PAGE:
“We can’t make it.”

We sat up, stretched, grouped, parted, regrouped, blew our noses, held our heads down, looked with sunken eyes at the rise beckoning us, stared out across the green fields left and right. We rolled on, coasting, soft pedaling, making the same dumb jokes we’d been making all week, and we let loose of the ride, let it slip away to wherever such things pass to, and there came to us that awful recompense of having been there at the end of something. We waved the day’s follow car up and stopped and unclipped, and someone retrieved the six-pack of Jupiler that Taylor had bought that morning for the celebration we were going to have once we’d rolled valiant into Liége. Alvarez sat down in the road.

After awhile, we would finish our beers and get on our bikes and figure out how to cut the course to cherrypick the hardest climbs—the Saint-Roch with its average of 11 percent, and the 12.6-percent Stockeau with the monument to the great Eddy Merckx at the summit, and the Redoute haunted by the ghost of the tragic Frank Vandenbroucke. Later, I would think it might mean something that after we had all quit we’d gone and done what some people might call some of the worst climbs of the week. But before that, standing there sipping at my beer and looking at Alvarez, I thought about how long it had been since I’d seen anyone lounge in a road, and how, as a kid, my friends and I had done it all the time in the long summer vacations that seemed a lifetime, and I thought of entire days spent at play, and I thought that you really weren’t spending those kinds of days after all. You were banking them.

But we had the cobbles of Roubaix to get past before we could we live that fine day of failure. There were times that day when we stopped to pee and, surrounded by fields and sky and only each other, we said nothing, which made loud our splashes against rocks that had been set deep into the ground by Roman laborers of another age. There was a chicken in the center of one of those ancient roadways, hesitating as Taylor drilled toward it, a nervous and ragged old fowl summoning a comical yet somehow dignified moment of defiance before sprinting off, clucking her low opinion of us all, which none of us thought to argue. There were the times right before or right after cobbles when I apologized to Milliman, then, just for them having to witness what I’d done, to Taylor and Jeff and Ben. There was a giant farm thresher going along in front of us, holding us back, so wide there was no room to pass between it and the ditch on either side, and I rode up beside it and with my shoulder bumped the rim of the wheel taller than me, as if it were nothing more than a junior racer I wanted to move out of the way, and giant curved cutting things that would drag me to my death were inches from me and the farmer cursed at me in French and we all laughed. There was a rooster standing haughty on the crown of some cobbles late in the day, looking at us as we pressed toward it then turning its head as if not deigning to receive us. We horsed our biggest gears and refused to cede the crown because that line was the only good one on that section. And there imperious in its plumage and unmoving remained the rooster, until after all we split to the left, to the right, abandoning the high point and falling into the gutter and struggling on, caught under the mighty resistance of our gears and the immensity of our laughter.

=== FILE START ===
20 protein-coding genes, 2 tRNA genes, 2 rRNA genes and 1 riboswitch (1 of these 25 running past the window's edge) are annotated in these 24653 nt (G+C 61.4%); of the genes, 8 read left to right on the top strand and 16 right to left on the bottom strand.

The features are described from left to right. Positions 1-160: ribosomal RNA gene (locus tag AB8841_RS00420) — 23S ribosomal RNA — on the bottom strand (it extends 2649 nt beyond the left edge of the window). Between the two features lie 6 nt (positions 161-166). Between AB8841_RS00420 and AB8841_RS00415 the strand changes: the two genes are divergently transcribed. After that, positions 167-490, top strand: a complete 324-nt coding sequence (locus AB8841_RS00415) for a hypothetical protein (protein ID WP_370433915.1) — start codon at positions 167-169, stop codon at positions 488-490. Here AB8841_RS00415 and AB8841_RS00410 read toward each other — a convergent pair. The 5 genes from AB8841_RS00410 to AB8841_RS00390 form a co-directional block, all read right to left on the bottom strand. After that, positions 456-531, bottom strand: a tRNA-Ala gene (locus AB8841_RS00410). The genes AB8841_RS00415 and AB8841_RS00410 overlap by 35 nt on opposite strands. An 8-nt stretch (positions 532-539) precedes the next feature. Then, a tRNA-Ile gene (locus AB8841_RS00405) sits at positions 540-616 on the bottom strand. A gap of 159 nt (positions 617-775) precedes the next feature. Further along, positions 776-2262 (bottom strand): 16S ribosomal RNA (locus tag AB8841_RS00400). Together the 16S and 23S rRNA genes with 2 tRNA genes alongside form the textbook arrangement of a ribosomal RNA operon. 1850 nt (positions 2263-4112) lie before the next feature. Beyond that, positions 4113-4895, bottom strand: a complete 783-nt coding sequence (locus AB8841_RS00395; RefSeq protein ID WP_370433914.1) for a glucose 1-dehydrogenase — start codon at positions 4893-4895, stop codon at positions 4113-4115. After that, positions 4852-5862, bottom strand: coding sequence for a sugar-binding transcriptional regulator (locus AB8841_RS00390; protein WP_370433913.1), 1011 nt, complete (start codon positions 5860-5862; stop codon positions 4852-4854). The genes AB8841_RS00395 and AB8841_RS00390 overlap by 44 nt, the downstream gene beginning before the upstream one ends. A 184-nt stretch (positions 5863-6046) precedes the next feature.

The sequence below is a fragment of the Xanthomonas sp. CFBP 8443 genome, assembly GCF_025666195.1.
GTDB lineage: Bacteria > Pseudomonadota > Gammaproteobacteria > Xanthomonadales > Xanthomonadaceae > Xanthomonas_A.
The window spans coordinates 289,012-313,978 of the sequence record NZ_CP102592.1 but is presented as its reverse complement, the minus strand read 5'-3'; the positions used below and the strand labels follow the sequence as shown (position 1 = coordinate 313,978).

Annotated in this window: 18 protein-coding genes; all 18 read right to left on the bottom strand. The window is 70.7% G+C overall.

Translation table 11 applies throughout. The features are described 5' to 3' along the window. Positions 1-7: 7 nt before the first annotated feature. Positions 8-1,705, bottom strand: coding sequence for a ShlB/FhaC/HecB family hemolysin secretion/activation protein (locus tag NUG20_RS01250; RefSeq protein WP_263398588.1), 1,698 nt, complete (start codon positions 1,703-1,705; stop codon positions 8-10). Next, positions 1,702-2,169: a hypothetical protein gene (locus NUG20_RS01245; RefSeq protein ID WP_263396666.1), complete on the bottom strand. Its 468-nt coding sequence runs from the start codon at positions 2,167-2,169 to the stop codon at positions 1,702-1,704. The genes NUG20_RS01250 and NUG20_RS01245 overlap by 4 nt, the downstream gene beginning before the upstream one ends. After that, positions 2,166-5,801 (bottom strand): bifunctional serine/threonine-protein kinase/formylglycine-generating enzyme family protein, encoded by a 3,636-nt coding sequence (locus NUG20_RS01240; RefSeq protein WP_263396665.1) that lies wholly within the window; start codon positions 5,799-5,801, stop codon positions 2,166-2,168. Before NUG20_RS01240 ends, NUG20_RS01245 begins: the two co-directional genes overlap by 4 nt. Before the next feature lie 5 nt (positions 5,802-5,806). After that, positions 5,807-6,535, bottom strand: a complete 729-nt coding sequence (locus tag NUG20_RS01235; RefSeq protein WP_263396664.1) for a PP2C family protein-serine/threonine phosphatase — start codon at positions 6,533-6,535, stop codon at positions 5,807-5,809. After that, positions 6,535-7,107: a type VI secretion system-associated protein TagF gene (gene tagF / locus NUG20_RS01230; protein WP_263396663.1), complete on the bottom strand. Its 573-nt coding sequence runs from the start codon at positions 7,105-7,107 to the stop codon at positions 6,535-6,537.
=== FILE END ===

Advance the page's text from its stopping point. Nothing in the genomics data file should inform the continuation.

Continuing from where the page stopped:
There was the velodrome, where the race finishes. We did our laps to end it all. Ben won our theatrical sprint because even though it meant nothing it was still a sprint and he was Ben and we were us and it was good for each of us to make sure we had not forgotten that. There was a bench and I sat there, and it was that time of day, right before dark, when the sun casts shadows of indefinite edges, and the separated slabs of wood made stripes on the ground in front of me, and I looked at them blurring and it had been so long since I had simply sat and watched a shadow vanish. There was more. There was so much more. There was the certainty among us now that the worst day might fracture us, that every friendship has a limit, that we would in some circumstance abandon one another or turn on each other. There was a reckoning we would have to make.


Originally published in the May 2013 iPad edition of Bicycling